Which is probably suicide.

I’ve never quite understood the hero-worship over Mark Cuban. I get that he’s successful and made a lot of money in the tech bubble, but I think his key bit of acumen was getting diversified before the crash. After that, what? Basketball teams? Shark Tank? Okay. He probably doesn’t think much of me either, so whatever.

But, no, a liberal arts degree isn’t going to be any more valuable in 10 years than it is today. There’s nothing wrong with these skills for their own merits, but society and the economy is already telling us their value in an employment related context. And that value is not positively correlated in any respect to what college tuition costs.

Yes, in the coming years, we’ll have more data being produced, and more information being thrown at us. Just like if we compared today to ten years ago. But if anything, those societal changes have made knowing how to understand data, manipulate data, generate data even more of a valuable skill… The demand for software professionals (which is simply people who work with data) is vastly outstripping supply and will continue to do so for decades. The notion that because we have more data means we’ll need fewer data-literate professionals is, even on its surface, pure idiocy.

Meanwhile the job opportunities for liberal arts education majors seems often to come from service industry positions that have nothing to do with their degrees. These are exactly the places where automation is going to displace employment. And by, “displace” I mean totally erase. We are on the verge of possibly the biggest shift in employment demand since the invention of the steam engine, and hundreds of millions of people are going be underemployed due to technological innovation. If a graduate’s primary job skill is analyzing French literature, and they spent $100,000 and four years to get there, I’m going to go out on a limb and say they’re hosed.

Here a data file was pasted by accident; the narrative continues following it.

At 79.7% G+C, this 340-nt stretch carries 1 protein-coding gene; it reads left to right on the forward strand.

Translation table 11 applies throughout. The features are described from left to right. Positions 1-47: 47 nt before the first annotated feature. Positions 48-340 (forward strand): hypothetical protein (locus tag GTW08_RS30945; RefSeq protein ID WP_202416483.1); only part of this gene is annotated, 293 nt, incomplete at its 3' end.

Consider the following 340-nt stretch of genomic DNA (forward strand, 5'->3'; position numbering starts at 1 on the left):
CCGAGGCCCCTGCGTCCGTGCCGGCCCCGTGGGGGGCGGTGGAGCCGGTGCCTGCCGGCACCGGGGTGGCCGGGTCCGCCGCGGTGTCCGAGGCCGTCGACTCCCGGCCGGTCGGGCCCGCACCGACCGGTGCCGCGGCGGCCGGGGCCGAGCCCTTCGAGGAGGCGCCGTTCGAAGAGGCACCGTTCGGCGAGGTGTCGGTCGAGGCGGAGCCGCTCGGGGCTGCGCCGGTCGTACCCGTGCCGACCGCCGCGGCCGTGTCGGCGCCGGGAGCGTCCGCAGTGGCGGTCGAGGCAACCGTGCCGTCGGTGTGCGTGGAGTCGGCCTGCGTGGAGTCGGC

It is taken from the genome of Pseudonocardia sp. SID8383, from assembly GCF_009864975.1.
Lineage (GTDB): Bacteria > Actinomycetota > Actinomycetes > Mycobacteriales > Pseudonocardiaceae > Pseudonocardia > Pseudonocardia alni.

There’s some sort of mythology around liberal arts degrees being more creative than applied fields. I don’t know where this thinking originated, but I’ll wager it didn’t come from anybody actually working on problems in any applied field. Problems in business and applied sciences not only require creative, critical thinking… They often have enormous consequences when creative solutions can’t be found on time and on budget.

Don’t believe me? Because, you know, Mark Cuban? Basketball? Maybe read these articles instead of listening to Mark…

Only 2% of employers are actively recruiting liberal arts degree holders. Compare that to the 27% that are recruiting engineering and computer information systems majors and 18% that are recruiting business majors.

It’s unclear whether liberal arts graduates are pursuing social service jobs because they’re more drawn to them, because they’re suited to a wider breadth of possible fields (which also contributes to a slow start salary-wise) or because that’s simply what’s left after all the other jobs are taken.

If you’re going to college, get a degree in building something. Business, “hard” science or engineering. These are problem solving degrees that require not just creative thinking, but creative problem solving. Those are the skills employers need.

Or, get a degree in, essentially, debt management. Because that’s probably the primary differentiable skill you’re going to acquire with an advanced liberal arts degree.